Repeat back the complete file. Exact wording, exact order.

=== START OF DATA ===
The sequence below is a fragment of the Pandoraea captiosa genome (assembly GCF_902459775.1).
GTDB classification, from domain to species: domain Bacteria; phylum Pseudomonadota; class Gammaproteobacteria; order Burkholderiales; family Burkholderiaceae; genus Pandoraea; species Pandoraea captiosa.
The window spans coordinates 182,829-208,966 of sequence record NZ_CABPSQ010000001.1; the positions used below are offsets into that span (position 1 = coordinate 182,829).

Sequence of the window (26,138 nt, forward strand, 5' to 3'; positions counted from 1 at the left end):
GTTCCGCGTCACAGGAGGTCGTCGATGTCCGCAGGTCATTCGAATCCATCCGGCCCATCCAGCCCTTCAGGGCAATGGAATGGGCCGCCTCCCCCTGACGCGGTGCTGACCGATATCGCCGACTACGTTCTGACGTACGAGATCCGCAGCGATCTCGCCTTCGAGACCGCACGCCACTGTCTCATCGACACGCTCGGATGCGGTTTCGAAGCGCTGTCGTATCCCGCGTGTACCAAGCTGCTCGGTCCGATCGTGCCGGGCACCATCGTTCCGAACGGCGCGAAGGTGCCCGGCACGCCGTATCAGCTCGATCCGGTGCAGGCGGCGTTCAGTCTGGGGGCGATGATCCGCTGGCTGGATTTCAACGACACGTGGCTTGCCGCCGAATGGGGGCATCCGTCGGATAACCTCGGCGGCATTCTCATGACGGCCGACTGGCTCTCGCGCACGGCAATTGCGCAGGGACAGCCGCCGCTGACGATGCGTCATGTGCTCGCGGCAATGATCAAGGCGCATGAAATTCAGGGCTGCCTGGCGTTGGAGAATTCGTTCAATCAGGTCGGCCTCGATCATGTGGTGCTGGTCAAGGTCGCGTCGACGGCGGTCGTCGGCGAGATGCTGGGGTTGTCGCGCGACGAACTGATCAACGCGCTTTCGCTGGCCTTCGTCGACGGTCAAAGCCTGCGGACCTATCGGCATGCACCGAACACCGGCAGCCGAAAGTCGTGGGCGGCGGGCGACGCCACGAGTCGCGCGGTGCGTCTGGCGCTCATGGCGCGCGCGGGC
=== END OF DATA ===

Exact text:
The sequence below is a fragment of the Pandoraea captiosa genome (assembly GCF_902459775.1).
GTDB classification, from domain to species: domain Bacteria; phylum Pseudomonadota; class Gammaproteobacteria; order Burkholderiales; family Burkholderiaceae; genus Pandoraea; species Pandoraea captiosa.
The window spans coordinates 182,829-208,966 of sequence record NZ_CABPSQ010000001.1; the positions used below are offsets into that span (position 1 = coordinate 182,829).

Sequence of the window (26,138 nt, forward strand, 5' to 3'; positions counted from 1 at the left end):
GTTCCGCGTCACAGGAGGTCGTCGATGTCCGCAGGTCATTCGAATCCATCCGGCCCATCCAGCCCTTCAGGGCAATGGAATGGGCCGCCTCCCCCTGACGCGGTGCTGACCGATATCGCCGACTACGTTCTGACGTACGAGATCCGCAGCGATCTCGCCTTCGAGACCGCACGCCACTGTCTCATCGACACGCTCGGATGCGGTTTCGAAGCGCTGTCGTATCCCGCGTGTACCAAGCTGCTCGGTCCGATCGTGCCGGGCACCATCGTTCCGAACGGCGCGAAGGTGCCCGGCACGCCGTATCAGCTCGATCCGGTGCAGGCGGCGTTCAGTCTGGGGGCGATGATCCGCTGGCTGGATTTCAACGACACGTGGCTTGCCGCCGAATGGGGGCATCCGTCGGATAACCTCGGCGGCATTCTCATGACGGCCGACTGGCTCTCGCGCACGGCAATTGCGCAGGGACAGCCGCCGCTGACGATGCGTCATGTGCTCGCGGCAATGATCAAGGCGCATGAAATTCAGGGCTGCCTGGCGTTGGAGAATTCGTTCAATCAGGTCGGCCTCGATCATGTGGTGCTGGTCAAGGTCGCGTCGACGGCGGTCGTCGGCGAGATGCTGGGGTTGTCGCGCGACGAACTGATCAACGCGCTTTCGCTGGCCTTCGTCGACGGTCAAAGCCTGCGGACCTATCGGCATGCACCGAACACCGGCAGCCGAAAGTCGTGGGCGGCGGGCGACGCCACGAGTCGCGCGGTGCGTCTGGCGCTCATGGCGCGCGCGGGC